Graeme Chapman - natural history photographer - ornithologist

Australian Birds

Satin Bowerbird
Ptilonorhynchus violaceus
(Viewing 4 of 11 photos)

Click to listen to sound samples Satin Bowerbirds are probably the most well-known of all the bowerbirds in Australia, mainly because they range up and down the east coast close to more populated areas, but also because of their habit of collecting blue objects - clothes pegs are a favourite! There are two subspecies. The smaller, not so well-known northern one is found in the highlands of NE Queensland from the Atherton Tableland south to the Seaview Range west of Ingham. The southern subspecies occurs from Kroombit Tops (W of Rockhampton) throughout the coast and ranges south to Melbourne and across to the Otway Range in Victoria. When breeding they live in wet forest and woodlands and around the edges of rainforests but they have also adapted well to the spread of human habitation and in greener areas maintain territories in gardens and backyards.

In winter flocks of green immatures move into more open country and can become a nuisance in gardens and cultivated crops. In the wild they are fairly omnivorous and feed on a range of plant and animal material. As well as fruit, flowers, nectar and seeds they are particularly fond of fresh green growth and this is where they come into conflict with gardeners. Crops like green beans need to be netted where Satin Bowerbirds are around, otherwise you'll harvest nothing!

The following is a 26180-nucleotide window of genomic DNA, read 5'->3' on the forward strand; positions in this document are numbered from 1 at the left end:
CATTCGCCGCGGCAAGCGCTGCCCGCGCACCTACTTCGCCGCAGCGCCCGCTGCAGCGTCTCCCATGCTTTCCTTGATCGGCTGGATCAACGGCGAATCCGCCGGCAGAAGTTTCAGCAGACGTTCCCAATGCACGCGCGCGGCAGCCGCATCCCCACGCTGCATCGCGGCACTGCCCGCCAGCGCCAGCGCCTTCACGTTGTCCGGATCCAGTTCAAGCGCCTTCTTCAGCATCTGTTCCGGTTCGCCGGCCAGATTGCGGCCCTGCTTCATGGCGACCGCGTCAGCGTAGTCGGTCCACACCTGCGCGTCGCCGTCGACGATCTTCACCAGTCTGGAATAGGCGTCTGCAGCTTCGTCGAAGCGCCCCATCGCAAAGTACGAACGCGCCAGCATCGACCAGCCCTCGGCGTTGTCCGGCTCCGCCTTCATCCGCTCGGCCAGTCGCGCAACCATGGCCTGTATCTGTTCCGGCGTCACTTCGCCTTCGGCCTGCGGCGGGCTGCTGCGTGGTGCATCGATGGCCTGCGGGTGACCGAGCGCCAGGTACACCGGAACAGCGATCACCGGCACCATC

In suitable habitat bowers may average five per sq. km. and be spaced roughly 300 metres apart, so each male is well within earshot of his neighbours. In each territory, there is usually a number of green birds, either females (black bills) or subordinate males (pale bills) that may try to establish rudimentary bowers; these subordinate males don't acquire blue adult plumage until their fifth or sixth year. The main bower in a territory is maintained by a single blue male. That is where he courts and finally mates with his females (he mates with several) and it is the centrepiece of the territory. There is fierce competition at these bowers - neighbouring males will attempt to destroy the bower and pinch the sticks or ornaments, taking them to their own bowers and young males also come to try to display and steal things as well. Usually a new bower is constructed each year, close to the previous one - the site is traditional - it may be used by a succession of different owners. Decorations are mainly blue, violet, purple or greenish yellow. The blue tail feathers of Crimson Rosellas are a favourite in the wild, but near habitation all sorts of plastic objects are collected. At one stage near Sydney birds were removing the blue plastic rings off the top of milk bottles and getting their heads stuck in the ring, so the makers kindly changed the colour of the ring - end of problem.

Many people think that bowers are connected with nesting, but that isn't so. The female Satin Bowerbird builds a bowl-shaped nest usually in the thick crown of a tree or shrub, a mass of vines or clump of mistletoe on average about 15 metres above ground and she fiercely defends this against all except the meanest of predators. An average of two young ones are raised and she alone does all the domestic duties, brooding the eggs and feeding the young.

Photo: 679001

679001 ... Satin Bowerbird, male at bower.

Photo: 679203

679203 ... Satin Bowerbird, immature male with pale bill.

Photo: 679204

679204 ... Satin Bowerbird

Photo: 679205

679205 ... Blue drinking straws make a dazzling display, sure to bring in the girls!

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